In October 2019, whilst searching through YouTube for something to watch, I decided to check out some videos of the iconic American TV personality Bob Ross. I was immediately struck by how easy he made it look to create stunning landscapes in such a short time, so of course I had to try it out for myself.
My first few attempts came out OK, but I soon realised that I didn’t really want to paint snow-capped Alaskan peaks all the time. It was then that I discovered the work of Len Hend, an Australian artist who paints outback and bush scenes using the same wet-on-wet technique as that used by Bob. Len’s tutorials helped me to discover a passion for painting the Australian landscape, and I soon began to paint prolifically, completing at least one painting each day.
I have now started a blog where I will showcase the best of my paintings as I complete them, along with a bit of a story behind why I chose to paint each one. You can view it here: Art by Rex. I’ve also started to take lessons with a local artist, Peter Delahenty, who is based in Olinda.
Four years ago today we turned the key in the front door at our house in Wyndham Vale for the very last time, bundled Reinhardt and Zelda into the cars and made our way across the city traffic to arrive at our wonderful new home in Mount Dandenong.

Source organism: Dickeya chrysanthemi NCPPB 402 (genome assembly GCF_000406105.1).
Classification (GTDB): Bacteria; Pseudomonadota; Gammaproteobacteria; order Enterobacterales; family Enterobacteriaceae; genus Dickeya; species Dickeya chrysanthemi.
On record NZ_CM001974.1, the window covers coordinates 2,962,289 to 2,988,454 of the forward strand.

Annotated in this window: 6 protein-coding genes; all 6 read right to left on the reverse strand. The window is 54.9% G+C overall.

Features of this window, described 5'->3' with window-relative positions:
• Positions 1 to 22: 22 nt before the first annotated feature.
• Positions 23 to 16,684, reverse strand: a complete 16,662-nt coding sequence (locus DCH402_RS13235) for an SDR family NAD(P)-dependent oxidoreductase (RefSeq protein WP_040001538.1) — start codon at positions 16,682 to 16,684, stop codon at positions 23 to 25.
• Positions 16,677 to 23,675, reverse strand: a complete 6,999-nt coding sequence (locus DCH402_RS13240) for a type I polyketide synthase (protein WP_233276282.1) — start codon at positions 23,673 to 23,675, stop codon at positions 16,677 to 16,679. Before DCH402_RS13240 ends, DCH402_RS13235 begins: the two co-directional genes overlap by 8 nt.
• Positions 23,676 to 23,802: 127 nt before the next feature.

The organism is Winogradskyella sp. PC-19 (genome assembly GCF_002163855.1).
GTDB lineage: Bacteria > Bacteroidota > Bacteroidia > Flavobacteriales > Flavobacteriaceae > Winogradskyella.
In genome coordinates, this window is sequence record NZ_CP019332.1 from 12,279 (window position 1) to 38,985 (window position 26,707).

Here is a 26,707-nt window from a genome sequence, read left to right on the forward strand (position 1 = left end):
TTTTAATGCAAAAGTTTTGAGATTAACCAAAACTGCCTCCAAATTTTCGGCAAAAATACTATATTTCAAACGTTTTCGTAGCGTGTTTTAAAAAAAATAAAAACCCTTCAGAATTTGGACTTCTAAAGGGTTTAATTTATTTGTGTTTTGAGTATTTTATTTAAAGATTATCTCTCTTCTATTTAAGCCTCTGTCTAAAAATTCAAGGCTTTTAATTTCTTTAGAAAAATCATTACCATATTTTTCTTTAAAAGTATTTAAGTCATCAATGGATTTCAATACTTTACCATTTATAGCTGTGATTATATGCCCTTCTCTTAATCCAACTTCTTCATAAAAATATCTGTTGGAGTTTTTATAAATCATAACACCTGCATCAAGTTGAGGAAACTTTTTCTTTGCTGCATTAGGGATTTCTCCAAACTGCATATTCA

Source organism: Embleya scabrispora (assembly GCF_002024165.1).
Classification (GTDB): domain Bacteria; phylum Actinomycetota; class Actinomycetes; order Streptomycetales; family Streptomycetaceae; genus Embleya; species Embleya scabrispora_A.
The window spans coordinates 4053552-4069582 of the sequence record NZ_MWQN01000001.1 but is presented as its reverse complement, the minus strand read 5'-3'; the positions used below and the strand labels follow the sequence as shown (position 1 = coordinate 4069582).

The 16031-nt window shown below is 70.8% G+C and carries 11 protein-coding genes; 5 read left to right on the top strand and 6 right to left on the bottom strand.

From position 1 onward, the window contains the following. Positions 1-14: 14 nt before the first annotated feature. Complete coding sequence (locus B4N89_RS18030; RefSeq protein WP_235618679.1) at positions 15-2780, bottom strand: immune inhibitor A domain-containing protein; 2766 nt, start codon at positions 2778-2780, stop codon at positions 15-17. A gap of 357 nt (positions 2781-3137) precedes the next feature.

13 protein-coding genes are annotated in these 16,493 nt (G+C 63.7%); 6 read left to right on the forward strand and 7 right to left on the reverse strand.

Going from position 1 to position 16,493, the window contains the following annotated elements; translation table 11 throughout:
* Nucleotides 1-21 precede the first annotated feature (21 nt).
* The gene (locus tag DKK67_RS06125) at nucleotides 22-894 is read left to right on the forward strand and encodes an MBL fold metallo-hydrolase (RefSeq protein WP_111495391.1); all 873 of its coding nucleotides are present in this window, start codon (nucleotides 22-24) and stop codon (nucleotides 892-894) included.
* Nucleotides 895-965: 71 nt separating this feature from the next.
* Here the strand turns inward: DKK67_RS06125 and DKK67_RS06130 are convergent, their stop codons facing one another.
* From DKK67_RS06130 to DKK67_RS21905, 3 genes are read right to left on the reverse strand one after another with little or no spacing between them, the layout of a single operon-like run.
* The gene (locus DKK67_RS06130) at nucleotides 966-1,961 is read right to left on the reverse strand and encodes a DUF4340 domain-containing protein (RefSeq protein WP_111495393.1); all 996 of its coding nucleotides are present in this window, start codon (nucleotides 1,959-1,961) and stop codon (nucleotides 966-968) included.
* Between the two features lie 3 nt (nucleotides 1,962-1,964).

The Wyndham Vale house itself had been nice, and we left behind some wonderful neighbours, but we weren’t all that sorry to say goodbye to the western suburbs, especially considering the house and garden that we were moving into.
Four years on and we’re still good friends with our Wyndham Vale neighbours, but we’ve made a whole bunch of new friends here as well. It really is a wonderful community, and no matter what the stresses of the working day may bring, every night that we leave the city and return to the mountain, it still feels like we’re heading off on holidays.
Things have changed a lot in the four years since we moved here. The moss covered “lawns” that we inherited have largely gone thanks to a combination of dogs and a couple of overly dry summers, and we’re slowly working our way towards replacing them completely with paths and gardens.
The Rhododendrons, Camellias and Azaleas that dominated the garden when we first arrived still continue to thrive, but we’ve also worked hard to establish a lot more native plants, as well as thousands of spring bulbs to bring colour to the garden at what is otherwise a pretty dreary time of the year up here.
We’re actively working to introduce additional wildlife friendly elements to the garden too. Number one of course is the wildlife pond that we created a few years ago, but we’re also looking at providing more lower and mid level habitat to provide extra food and shelter for birds. It seems to be working, as we’ve noticed a marked increase in the number of birds such as honeyeaters, whipbirds and bowerbirds using the garden over the last 12 months or so.
So here’s to a fabulous 4 years, and let’s hope there are many, many more to come!
For the first time in the almost 4 years that we have lived here at Greatrakes, we have had snowfalls heavy enough to settle on the ground, not just once, but two days in a row.
Snow started falling in the early hours of Saturday morning and when I woke up around 5:30 am it was quite heavy – there was a covering of around 5 mm of snow on the bluestones along the edge of the front porch. By 7:30 am the sun had risen and the garden was white with a fresh dusting. Sadly over the next hour the snow turned to drizzle and by lunchtime it was all gone.